News and Opinions  –  2021

COVID-19: India pays a high price for indiscriminate drug use

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2021-06-30

Since early April this year India’s deadly second wave of COVID-19 infections has claimed thousands of lives and devastated families across the country. The impact of the pandemic has however been made even worse by the rampant, irrational prescription of medicines, especially steroids and antibiotics.

Mucor fungi as a cause of sinusitis. Inflammation of maxillary sinuses and close-up view of fungi Mucor. Mucormycosis, Covid-19 complication, sinusitis in immunocompromised patients. Photo: Shutterstock.

By 12 June 2021 India had the second largest number of cases in the world at 29.4 million and total deaths stood at 370,168[i]. At its peak in early May the country recorded over 600,000 new cases and 5,000 deaths a day and even these high numbers are considered a gross underestimation.

Rise of “black fungus” infections in India

Overuse of steroids, for example, has given rise to a parallel epidemic of thousands of cases of “black fungus” infections in India. Also called mucormycosis, the fungal infections, have a 54% mortality rate. It affects patients, initially in the nose, but the fungus can then spread into the brain, and can often only be treated by major surgery removing the eye or part of skull and jaw.

The use of steroids been widespread since a large WHO study showed that steroids reduced the mortality of COVID-19 patients who were receiving oxygen or required mechanical ventilation. However, in many cases even patients who did not have low blood oxygen nor require hospitalization were indiscriminately given steroids.

While the exact reason for India recording so many cases is yet to be identified, some experts believe the black fungus infections are spreading due to excessive steroids being given to COVID-19 patients with diabetes, who already have a weakened immune system. By early June this year India has reported over 28,200 cases of the deadly fungal infection.

Is driver of “black fungus” infections a cocktail of antibiotics?

Another tentative theory is that the driving factor behind these infections could be that many patients receive a cocktail of antibiotics such as azithromycin and doxycycline early in the infection as prophylactics.  This wipes out normal bacteria in the human microbiome, leaving mainly multidrug-resistant bacteria, yeast or fungi.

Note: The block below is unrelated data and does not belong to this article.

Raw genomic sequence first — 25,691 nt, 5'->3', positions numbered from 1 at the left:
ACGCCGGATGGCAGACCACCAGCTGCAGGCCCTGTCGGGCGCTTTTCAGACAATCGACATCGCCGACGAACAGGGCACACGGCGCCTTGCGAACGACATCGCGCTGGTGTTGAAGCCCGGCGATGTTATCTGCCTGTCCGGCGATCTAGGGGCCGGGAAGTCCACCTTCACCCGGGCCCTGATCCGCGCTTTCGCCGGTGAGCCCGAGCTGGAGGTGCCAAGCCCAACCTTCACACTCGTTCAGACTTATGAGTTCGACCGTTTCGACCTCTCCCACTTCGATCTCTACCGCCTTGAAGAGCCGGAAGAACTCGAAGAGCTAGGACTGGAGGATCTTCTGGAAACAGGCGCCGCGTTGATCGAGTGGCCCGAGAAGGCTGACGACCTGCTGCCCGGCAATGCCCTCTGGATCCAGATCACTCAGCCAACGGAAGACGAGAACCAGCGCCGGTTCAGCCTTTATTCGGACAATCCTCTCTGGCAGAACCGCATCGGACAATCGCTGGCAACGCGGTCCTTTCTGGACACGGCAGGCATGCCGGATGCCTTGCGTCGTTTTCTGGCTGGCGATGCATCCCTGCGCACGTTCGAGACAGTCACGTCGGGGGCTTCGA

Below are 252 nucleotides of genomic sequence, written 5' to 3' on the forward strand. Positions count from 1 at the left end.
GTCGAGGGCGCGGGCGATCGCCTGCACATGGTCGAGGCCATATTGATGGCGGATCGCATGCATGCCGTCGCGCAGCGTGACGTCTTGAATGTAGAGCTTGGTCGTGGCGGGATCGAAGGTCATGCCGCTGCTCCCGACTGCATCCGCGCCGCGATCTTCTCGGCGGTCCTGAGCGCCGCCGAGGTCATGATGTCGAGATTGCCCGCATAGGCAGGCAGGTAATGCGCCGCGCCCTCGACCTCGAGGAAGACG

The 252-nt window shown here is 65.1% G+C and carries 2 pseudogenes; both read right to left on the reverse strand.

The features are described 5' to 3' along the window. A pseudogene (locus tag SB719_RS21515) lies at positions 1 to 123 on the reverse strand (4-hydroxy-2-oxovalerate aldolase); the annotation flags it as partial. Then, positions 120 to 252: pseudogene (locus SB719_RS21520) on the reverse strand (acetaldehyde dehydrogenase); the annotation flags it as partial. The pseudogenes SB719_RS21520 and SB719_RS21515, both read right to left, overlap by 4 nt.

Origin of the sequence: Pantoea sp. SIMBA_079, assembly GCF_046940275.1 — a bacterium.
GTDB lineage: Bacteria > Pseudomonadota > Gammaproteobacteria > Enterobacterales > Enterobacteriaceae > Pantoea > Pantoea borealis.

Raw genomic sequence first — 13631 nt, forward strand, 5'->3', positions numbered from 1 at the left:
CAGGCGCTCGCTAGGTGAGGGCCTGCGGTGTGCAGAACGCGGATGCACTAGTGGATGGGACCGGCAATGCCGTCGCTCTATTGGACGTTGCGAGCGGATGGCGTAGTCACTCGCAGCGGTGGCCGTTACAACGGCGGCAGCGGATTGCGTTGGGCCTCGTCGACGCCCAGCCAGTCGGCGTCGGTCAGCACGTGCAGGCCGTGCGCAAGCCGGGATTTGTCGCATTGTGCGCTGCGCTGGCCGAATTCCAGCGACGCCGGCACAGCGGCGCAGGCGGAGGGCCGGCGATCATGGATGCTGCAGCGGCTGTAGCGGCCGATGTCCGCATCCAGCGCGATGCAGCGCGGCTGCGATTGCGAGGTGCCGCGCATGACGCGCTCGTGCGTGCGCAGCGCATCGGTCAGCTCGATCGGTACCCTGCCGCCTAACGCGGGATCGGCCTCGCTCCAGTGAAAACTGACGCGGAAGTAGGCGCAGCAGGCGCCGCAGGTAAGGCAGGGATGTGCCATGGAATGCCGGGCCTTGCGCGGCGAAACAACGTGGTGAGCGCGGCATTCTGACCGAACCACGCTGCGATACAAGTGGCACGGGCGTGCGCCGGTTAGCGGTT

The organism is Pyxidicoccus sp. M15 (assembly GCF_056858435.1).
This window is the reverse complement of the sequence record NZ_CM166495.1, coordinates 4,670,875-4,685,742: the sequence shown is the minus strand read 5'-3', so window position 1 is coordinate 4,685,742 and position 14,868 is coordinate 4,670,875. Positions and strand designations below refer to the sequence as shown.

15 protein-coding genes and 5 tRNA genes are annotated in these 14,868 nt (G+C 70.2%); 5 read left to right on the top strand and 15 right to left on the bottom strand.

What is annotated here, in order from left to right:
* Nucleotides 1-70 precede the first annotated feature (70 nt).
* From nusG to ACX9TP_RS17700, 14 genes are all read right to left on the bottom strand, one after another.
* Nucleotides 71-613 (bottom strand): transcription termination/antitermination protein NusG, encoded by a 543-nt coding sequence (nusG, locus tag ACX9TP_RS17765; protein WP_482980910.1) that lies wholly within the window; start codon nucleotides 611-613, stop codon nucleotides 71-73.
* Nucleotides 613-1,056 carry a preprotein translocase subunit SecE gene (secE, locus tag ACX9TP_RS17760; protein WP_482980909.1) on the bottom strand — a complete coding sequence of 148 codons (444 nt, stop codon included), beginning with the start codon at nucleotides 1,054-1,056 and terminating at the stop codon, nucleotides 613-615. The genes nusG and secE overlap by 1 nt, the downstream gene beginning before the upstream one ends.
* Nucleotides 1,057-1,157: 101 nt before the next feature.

Antibiotic resistance is already widespread in India[viii] and during the COVID-19 pandemic there have been many reports of indiscriminate prescriptions of antibiotics by doctors around the country. Antibiotics prescribed for COVID-19 patients have included carbapenems, the most potent antibacterial, and colistin, a drug of last resort used to treat the most stubborn antibiotic-resistant strains.

Patients with secondary infections are given antibiotics that should be used very sparingly

A recent study of ten Indian hospitals found 74% of patients with secondary infections during the first wave were given antibiotics, that according to the WHO should only be used very sparingly. Another 9% received antibiotics that were not recommended.

“The practice of empiric antimicrobial prescription, due to limited diagnostic capabilities of many hospitals, has the potential to escalate an already worrisome antimicrobial resistance (AMR) situation in India”

said the study.

The retrospective study of 17,534 patients admitted to Indian hospitals between June and August 2020 found that 3.6% of patients developed secondary bacterial or fungal infections. It found predominance of Gram-negative pathogens in COVID-19 patients coupled with high rates of resistance to higher generation antimicrobials.

“Fear of missing a secondary infection and lack of specific therapy for Covid-19 leads to over-prescription of antibiotics”

Dr Kamini Walia, a microbiologist with the Indian Council of Medical Research was quoted as saying by media reports.

In the case of the black fungus infections treatment options are limited and very expensive, with patients needing 150-300 vials of liposomal amphotericin B (L-AmB). Each vial in the Indian market can cost between USD80 to USD100 and the price, supply, and production of the drug is dominated by a couple of global pharma companies.

Growing antibiotic resistance too is known to cause a steep rise in costs of medicine and fall in access as existing drugs become ineffective and result in treatment failure.

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